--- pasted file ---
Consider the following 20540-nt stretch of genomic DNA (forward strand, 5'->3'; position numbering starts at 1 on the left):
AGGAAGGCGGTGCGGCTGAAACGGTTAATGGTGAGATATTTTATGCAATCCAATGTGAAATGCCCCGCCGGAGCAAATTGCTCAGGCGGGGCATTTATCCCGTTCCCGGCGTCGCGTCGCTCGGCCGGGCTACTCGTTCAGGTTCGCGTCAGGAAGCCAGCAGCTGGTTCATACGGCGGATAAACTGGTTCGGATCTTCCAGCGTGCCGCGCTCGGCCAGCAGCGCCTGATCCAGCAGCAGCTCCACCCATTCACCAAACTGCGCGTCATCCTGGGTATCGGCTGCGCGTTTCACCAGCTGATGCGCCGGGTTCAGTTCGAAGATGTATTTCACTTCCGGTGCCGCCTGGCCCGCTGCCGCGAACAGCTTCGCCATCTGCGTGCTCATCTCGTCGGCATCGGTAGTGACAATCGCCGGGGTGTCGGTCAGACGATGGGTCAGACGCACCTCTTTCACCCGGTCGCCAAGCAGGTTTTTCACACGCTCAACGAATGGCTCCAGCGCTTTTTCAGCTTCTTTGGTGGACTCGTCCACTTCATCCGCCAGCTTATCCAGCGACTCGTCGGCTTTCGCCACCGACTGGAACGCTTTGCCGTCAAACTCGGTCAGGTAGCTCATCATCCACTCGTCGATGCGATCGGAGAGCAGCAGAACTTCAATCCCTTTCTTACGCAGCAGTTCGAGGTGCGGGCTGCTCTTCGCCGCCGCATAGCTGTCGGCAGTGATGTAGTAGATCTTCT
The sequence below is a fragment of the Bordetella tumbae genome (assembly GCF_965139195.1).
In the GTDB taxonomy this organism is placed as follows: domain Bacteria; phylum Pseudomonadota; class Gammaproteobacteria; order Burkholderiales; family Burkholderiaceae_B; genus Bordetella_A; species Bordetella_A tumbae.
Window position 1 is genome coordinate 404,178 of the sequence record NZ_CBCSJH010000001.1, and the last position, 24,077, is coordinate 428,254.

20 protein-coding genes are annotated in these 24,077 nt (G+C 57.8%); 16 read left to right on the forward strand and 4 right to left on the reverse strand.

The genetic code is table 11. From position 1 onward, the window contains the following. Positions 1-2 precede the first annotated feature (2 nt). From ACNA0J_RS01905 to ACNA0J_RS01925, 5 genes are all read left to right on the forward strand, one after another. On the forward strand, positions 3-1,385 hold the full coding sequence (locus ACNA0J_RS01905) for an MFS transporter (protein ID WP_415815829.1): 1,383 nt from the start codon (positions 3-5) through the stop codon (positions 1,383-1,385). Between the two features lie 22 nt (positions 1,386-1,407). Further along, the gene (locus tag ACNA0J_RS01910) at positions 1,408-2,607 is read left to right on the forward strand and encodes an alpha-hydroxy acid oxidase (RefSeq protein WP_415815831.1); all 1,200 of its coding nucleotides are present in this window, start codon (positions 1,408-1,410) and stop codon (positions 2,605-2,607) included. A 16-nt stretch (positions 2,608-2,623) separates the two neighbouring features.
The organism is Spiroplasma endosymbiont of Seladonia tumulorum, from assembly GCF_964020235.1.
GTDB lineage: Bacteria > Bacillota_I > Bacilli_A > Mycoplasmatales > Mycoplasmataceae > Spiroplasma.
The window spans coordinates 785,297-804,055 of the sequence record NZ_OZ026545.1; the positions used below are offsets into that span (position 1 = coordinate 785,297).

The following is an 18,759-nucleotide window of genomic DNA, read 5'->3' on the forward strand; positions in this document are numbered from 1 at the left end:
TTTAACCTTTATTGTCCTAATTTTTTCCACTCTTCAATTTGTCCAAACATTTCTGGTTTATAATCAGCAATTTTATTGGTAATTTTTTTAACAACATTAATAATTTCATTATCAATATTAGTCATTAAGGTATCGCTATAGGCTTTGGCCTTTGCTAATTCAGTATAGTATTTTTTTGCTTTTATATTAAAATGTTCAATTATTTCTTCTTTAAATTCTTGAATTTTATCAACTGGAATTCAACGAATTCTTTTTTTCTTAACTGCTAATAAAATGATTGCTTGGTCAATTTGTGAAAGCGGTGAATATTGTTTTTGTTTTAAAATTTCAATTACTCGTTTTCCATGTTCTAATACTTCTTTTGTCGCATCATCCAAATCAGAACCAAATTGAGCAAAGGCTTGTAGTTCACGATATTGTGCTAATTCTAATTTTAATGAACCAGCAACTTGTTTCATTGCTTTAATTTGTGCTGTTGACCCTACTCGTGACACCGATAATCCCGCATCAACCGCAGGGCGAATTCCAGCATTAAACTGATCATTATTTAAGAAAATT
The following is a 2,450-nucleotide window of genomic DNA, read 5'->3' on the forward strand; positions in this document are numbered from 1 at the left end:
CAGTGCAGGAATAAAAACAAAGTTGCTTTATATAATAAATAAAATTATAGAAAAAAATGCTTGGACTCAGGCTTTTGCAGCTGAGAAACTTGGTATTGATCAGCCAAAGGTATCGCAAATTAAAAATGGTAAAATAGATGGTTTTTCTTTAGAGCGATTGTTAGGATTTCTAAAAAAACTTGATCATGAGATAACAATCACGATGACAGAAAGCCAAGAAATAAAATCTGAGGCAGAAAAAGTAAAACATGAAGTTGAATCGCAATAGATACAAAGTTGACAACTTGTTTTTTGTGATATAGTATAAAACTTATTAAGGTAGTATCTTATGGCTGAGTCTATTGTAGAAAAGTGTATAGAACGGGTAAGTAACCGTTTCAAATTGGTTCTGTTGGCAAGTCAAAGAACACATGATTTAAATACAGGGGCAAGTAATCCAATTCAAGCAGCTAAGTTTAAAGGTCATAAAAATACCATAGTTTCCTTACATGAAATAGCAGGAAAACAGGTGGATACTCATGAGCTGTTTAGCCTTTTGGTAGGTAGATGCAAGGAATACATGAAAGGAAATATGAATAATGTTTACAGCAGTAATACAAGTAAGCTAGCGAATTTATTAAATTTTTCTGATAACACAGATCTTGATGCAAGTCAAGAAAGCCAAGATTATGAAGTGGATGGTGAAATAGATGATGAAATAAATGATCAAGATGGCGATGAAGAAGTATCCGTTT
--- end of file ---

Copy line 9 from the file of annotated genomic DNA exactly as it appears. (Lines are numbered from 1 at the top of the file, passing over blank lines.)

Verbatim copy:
GTDB lineage: Bacteria > Bacillota_I > Bacilli_A > Mycoplasmatales > Mycoplasmataceae > Spiroplasma.